def CLEAR = "\{Clear Filter\}"; // 5
                preferences: [
                    statusPref = ListPreference {
                        def status = [CLEAR, "HEALTHY", "WARNING", "DOWN"]; // 5
                        "Filter By Status"
                        key: "statusPref"
                        defaultValue: CLEAR
                        entries: status
                        entryValues: status
                        summary: bind if (statusPref.value == CLEAR) "Select a status to filter on." else "Current value: {statusPref.value}"
                    senderPref = ListPreference {
                        def senders = [CLEAR, for (s in ConnectionService.getSenderNameList()) s];
                        "Filter By Sender"
                        key: "senderPref"
                        defaultValue: CLEAR
                        entries: senders
                        entryValues: senders
                        summary: bind if (senderPref.value == CLEAR) "Select a sender to filter on." else "Current value: {senderPref.value}"
                    receiverPref = ListPreference {
                        def receivers = [CLEAR, for (r in ConnectionService.getReceiverNameList()) r];
                        "Filter By Receiver"
                        key: "receiverPref"
                        defaultValue: CLEAR
                        entries: receivers
                        entryValues: receivers
                        summary: bind if (receiverPref.value == CLEAR) "Select a receiver to filter on." else "Current value: {receiverPref.value}"

While I am not going to include the full original Android code (200 lines is a lot of code!), here are some of the changes that made the Visage version much more succinct (the below bullets match the numbers in the comments above):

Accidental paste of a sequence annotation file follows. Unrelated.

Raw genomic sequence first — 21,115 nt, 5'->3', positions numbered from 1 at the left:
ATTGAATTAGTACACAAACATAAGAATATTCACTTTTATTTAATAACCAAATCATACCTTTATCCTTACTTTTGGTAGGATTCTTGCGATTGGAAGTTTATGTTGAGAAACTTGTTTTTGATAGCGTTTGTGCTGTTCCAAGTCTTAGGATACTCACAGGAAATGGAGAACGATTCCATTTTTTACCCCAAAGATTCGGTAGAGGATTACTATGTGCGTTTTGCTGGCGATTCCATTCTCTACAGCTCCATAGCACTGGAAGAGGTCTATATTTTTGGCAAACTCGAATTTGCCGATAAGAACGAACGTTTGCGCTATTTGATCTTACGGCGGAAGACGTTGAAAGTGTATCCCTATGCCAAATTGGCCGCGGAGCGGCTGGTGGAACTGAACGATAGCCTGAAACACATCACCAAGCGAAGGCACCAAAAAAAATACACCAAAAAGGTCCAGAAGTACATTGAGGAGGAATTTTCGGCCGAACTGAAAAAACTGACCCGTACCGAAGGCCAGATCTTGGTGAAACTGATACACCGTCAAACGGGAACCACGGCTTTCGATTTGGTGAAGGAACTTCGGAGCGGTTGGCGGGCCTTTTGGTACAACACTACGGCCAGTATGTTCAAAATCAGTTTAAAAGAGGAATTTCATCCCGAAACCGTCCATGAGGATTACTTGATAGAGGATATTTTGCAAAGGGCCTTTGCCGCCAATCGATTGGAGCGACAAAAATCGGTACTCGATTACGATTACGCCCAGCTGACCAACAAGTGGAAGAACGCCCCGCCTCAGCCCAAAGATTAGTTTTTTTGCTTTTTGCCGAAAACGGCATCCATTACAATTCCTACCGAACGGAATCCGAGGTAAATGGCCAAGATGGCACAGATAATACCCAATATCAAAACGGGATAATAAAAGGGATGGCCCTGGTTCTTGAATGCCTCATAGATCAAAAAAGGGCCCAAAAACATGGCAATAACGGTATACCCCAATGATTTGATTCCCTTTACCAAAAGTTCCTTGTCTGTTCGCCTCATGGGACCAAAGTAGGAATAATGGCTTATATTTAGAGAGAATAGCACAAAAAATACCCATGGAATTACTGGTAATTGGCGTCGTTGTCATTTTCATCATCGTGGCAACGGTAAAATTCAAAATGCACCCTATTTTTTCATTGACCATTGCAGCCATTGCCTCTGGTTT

1. The Visage object literal syntax is more concise than XML and just as readable!
  2. Default properties make the object literal syntax even more concise
  3. One bind call can replace dozens of lines of code to setup and instantiate event listeners
  4. No need to declare arrays in a separate file (yes, we have real data types)
  5. This is a real programming language, so you can use constants and variables to repeat arguments (try doing that in XML!)

All of the technology here is real, but getting a completed set of APIs that covers all of the things you can accomplish in Android is still a work in progress.

If you are interested in helping out with this, please join the Visage Developers mailing list.  I will be posting instructions there soon on how to access the bleeding edge Android Visage repository, and contribute to the growing set of Android APIs.

Developers! Quickly and easily gain access to the tools and information you need! Explore, test and combine our data quality APIs at Melissa Developer Portal – home to tools that save time and boost revenue. Our APIs verify, standardize, and correct the Big 4 + more – name, email, phone and global addresses – to ensure accurate delivery, prevent blacklisting and identify risks in real-time.


Published at DZone with permission of

Opinions expressed by DZone contributors are their own.

{{ parent.title || parent.header.title}}

{{ parent.tldr }}

{{ parent.urlSource.name }}